Common misconceptions about Creative Agenda

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A lot of misconceptions about Creativa Agenda are common, fostered by superficiality, hearsay, preconceptions passed as knowledge, posturing as an "expert" in various on-line communities, etc.


This is an (incomplete) list of the more common ones:


- Narrativist play requires, by definition, specific mechanics. [Ditto for Gamism, ditto for Simulationism.] A typical statement reads, "My players and I create stories together, on purpose, but we don't use Narrativist mechanics, so it can't be Narrativist play".

FALSE: The actual case: Creative Agenda is specifically about goals, decisions, habits, and acts of role-playing. Mechanics facilitate these goals et cetera; they do not define them. Nothing stops people from playing Narrativist, for instance, regardless of the mechanics they are using - the only claim is that the mechanics in question may trip them up, necessitating patch rules and similar fixes.

This point is actually a sub-set of a larger point, that there is no need for Creative Agenda to be conscious or deliberate by the players: the goals of a Creative Agenda constitute the "value system" of one's role-playing, and like all value systems, they are usually invisible to the one holding them, especially during moments of their direct application


- One can only play Simulationist, Gamist, or Narrativist, period.

FALSE: The actual case: when talking about the course of a person's role-playing over time, the Big Model explicitly disavow this claim; Creative Agenda applies to an instance of play. All perceptions that it must be "labeling" people are mistaken.


- Commitment to the integrity or consistency of role-playing's content is Simulationism.

FALSE: The actual case: that commitment is baseline Exploration, which is a requirement of any and all role-playing. Special attention to that Exploration is one of the mechanisms of enjoying or reinforcing any of the three goals, in the right circumstances for that goal, e.g. Narrativist play in which Premise arises out of setting elements and, say, geographical constraints.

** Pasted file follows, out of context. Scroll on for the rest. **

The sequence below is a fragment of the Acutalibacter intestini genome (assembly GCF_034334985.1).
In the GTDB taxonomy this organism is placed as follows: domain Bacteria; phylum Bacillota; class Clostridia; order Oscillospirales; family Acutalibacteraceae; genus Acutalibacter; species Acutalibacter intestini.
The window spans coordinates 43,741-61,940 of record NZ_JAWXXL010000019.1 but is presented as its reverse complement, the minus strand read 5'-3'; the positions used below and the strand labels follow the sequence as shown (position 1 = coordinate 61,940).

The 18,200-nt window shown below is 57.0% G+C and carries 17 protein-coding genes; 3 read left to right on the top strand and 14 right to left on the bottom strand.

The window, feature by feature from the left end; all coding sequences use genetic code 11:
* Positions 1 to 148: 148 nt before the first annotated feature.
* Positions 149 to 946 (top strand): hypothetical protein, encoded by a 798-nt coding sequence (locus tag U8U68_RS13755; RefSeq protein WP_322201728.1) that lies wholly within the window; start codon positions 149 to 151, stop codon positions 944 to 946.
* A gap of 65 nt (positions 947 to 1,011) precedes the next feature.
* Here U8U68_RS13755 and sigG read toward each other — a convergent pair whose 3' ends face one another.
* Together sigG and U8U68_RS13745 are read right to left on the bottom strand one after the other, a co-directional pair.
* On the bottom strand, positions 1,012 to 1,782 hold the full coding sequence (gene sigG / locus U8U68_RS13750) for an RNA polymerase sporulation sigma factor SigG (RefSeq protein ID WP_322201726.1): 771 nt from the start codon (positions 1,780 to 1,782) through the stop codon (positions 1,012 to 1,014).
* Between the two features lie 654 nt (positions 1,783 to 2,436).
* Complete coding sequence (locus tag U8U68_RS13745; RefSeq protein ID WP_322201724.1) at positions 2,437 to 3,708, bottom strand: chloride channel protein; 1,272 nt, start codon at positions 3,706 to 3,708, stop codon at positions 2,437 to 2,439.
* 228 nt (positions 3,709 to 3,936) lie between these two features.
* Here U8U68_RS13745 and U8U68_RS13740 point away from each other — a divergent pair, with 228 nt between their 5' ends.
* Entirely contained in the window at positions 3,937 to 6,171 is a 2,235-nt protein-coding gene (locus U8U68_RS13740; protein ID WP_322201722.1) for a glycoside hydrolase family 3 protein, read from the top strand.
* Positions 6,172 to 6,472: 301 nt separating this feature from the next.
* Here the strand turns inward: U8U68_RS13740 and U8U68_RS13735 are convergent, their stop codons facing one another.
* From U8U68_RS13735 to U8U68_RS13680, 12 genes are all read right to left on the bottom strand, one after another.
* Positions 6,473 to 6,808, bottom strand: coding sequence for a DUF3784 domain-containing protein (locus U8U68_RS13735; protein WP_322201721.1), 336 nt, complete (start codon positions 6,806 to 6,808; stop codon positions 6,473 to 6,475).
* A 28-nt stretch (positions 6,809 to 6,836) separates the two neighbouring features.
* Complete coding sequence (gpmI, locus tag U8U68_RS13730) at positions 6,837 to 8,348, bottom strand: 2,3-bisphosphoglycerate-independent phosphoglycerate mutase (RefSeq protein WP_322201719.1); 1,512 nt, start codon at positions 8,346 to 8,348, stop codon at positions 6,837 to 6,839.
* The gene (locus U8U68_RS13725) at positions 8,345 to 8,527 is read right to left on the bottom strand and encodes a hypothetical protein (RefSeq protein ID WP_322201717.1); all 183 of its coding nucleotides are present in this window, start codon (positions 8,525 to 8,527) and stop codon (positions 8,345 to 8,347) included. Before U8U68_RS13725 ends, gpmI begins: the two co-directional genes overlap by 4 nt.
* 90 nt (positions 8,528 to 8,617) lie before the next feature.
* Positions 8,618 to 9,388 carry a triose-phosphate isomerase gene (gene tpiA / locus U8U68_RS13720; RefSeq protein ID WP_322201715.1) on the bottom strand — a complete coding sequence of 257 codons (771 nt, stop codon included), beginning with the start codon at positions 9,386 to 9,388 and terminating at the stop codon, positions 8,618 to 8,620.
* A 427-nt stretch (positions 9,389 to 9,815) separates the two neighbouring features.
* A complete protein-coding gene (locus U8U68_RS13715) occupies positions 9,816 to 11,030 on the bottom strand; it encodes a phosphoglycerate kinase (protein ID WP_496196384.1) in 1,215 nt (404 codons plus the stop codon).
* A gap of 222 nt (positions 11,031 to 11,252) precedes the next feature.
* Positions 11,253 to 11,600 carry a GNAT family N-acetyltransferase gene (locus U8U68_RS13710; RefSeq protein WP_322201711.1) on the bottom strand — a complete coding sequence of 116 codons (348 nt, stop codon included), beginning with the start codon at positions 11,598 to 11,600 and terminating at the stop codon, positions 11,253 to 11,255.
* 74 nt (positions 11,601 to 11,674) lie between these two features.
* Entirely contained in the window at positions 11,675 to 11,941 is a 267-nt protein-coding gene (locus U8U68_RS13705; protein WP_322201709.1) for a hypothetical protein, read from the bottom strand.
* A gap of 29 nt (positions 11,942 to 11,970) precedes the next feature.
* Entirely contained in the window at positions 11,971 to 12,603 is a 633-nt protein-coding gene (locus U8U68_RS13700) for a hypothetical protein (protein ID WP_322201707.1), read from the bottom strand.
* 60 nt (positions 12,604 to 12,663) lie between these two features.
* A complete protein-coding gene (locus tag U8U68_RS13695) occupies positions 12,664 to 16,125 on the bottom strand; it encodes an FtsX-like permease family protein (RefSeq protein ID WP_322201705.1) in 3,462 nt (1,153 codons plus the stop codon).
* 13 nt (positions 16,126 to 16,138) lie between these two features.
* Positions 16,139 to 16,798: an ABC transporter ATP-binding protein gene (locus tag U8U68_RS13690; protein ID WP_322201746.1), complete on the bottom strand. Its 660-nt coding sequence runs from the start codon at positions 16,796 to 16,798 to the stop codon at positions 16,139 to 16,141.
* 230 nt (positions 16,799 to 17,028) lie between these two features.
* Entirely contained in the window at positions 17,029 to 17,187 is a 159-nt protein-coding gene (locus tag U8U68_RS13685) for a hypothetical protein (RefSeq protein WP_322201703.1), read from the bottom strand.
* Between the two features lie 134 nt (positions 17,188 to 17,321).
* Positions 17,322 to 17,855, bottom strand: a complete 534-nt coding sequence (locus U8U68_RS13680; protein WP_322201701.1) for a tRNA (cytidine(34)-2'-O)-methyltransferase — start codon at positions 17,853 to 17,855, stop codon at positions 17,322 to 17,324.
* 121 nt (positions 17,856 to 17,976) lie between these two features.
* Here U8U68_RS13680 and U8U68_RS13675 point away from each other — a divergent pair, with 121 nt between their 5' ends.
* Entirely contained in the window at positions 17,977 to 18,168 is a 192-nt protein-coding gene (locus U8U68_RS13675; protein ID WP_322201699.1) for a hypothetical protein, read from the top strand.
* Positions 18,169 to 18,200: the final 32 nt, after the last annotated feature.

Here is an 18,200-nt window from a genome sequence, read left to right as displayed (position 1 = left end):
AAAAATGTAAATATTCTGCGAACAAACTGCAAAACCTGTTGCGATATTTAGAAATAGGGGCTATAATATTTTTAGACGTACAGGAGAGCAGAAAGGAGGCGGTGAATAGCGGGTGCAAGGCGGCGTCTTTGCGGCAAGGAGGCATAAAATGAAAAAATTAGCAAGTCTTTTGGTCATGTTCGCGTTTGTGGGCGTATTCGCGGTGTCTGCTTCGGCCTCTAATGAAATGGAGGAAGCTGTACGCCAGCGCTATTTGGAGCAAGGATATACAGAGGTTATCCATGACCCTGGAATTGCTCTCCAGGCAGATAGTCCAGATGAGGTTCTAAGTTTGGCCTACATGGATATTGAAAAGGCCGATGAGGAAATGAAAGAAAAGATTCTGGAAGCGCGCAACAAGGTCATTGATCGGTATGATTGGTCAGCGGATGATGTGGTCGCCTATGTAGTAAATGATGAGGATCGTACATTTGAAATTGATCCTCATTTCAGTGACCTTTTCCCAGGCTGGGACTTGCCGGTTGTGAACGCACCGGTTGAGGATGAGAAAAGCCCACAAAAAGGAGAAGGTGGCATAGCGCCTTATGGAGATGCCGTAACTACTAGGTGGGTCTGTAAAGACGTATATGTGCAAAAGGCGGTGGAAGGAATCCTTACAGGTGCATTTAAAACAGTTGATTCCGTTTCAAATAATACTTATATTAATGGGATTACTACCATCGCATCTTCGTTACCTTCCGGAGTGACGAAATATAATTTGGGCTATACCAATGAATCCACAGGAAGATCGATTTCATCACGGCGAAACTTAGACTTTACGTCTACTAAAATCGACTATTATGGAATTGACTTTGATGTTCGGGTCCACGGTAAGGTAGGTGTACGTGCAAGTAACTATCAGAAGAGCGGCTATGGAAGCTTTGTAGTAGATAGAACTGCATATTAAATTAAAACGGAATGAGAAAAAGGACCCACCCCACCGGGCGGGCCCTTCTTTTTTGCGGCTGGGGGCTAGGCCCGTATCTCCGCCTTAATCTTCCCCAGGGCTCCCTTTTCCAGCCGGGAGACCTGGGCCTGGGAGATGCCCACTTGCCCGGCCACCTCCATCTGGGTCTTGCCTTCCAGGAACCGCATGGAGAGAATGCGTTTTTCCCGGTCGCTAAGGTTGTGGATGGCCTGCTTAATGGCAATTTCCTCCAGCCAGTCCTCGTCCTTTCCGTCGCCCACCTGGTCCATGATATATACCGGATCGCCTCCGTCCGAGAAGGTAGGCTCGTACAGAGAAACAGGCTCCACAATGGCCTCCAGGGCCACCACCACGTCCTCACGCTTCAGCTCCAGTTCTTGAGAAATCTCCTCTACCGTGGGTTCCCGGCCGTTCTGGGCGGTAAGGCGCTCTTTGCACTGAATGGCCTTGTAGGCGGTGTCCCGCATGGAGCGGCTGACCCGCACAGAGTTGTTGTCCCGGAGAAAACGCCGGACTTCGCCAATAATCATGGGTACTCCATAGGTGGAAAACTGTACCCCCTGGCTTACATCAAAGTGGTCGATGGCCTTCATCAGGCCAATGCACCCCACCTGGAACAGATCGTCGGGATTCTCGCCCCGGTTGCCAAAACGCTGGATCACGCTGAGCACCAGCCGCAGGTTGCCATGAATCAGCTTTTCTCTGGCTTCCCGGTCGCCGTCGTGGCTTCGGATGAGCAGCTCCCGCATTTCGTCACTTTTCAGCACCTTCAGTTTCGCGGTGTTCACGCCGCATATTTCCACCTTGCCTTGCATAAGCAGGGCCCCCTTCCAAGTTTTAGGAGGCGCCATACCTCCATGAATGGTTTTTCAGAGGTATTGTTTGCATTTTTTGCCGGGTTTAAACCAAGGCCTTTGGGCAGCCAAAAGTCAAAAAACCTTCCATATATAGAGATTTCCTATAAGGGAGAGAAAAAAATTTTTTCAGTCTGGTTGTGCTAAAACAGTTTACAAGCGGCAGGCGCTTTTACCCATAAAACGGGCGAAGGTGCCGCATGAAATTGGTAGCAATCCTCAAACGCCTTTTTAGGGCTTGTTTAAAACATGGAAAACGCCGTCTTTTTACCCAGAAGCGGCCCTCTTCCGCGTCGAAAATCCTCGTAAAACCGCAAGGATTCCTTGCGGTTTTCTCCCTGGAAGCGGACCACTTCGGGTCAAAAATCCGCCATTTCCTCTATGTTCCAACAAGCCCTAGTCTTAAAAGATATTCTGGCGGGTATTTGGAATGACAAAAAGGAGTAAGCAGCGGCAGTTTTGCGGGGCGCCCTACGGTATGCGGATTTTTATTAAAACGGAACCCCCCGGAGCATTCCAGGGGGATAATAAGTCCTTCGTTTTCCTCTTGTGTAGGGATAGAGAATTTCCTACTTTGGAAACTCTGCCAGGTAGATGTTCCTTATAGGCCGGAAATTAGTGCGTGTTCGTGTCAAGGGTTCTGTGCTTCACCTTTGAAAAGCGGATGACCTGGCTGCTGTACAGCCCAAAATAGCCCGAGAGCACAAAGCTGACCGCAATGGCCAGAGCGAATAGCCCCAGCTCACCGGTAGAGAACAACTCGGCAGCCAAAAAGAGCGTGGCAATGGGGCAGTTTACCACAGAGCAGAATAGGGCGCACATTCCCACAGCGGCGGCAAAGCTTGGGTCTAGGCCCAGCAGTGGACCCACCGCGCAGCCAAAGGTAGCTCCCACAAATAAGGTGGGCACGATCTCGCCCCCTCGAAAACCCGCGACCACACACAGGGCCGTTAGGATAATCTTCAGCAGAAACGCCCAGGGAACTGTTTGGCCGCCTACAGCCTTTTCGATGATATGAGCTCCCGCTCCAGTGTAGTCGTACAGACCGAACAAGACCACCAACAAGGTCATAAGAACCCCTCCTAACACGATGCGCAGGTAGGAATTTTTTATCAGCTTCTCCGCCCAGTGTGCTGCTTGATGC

This misconception is especially insidious because it carries with it the corollary misconception that Narrativist play must be completely unconcerned with the integrity of setting, previous events, or anything similar.


- Given a hypothetical situation, a Narrativist player would do X, a Simulationist player would do Y, and a Gamist player would do Z.

FALSE: The actual case: all such examples and generalizations are false when taken as definitions (i.e. any Gamist, etc). Each of the modes has literally dozens of applications and nuances that will affect the actions taken during play.

For instance, Gamist play varies along an axis of risk (minimal to maximal), as well as along an axis of centralized authority (absent to present to absolute), as well as in terms of what constitutes "succeeding" (wide variety of possibilities, including the difference between "winning for good" and "winning so far"), as well as in terms of who one's opponent(s) is or are, as well as along an axis of the role of Fortune (absent to medium to extreme), and as well as along an axis of when Fortune is applied (early, e.g. PC and scenario creation; to late, e.g. resolution only; or a combination of the two).

Given all this variation, I am to understand that one can point at "Gamist player" and state what he, she, or any Gamist player will do when confronted with a problem or situation of play? Nonsense.

The same variety applies to Narrativism, based on at least as many angles or axes of variation, and most especially to Simulationism.


- Vanilla Narrativism is a hybrid of Narrativist and Simulationist play. Secondarily, the terminology illustrates bias because it might as well be called Vanilla Simulationism.

FALSE: The actual case: Vanilla Narrativism represents an approach to Narrativist play with muted or low-impact demands on the players. It has nothing to do with Simulationist play in any way; the participants are indeed playing Narrativist, but not talking or thinking much about doing so.

(A lot of people are playing vanilla narrativism out there but upon reading about Creative Agenda, think they must be "Simulationist" because they are interested in or committed to aspects of the setting]


. GNS has corrupted and misused the Threefold.

FALSE: The actual case: GNS is not the Threefold. It shares some vocabulary with it, which is not the same as sharing terminology. There is no obligation to remain consistent with the Threefold's concepts, goals, terms, or framework for discussion.

Historical note: When Ron Edwards wrote "System Does Matter," he thought that he was using the Threefold without modification except for one tiny change in naming an element (Dramatism to Narrativism). He was was mistaken, and that was soon pointed out to him by Hunter Logan and the Scarlet Jester. Since then, the Threefold is considered as an inspirational source and not, in any way, as an included component that we must remain consistent with.

Useful Threads

A previous outdated version of this list, applied to GNS (before the Big Model), 2002: Seven major misconceptions about GNS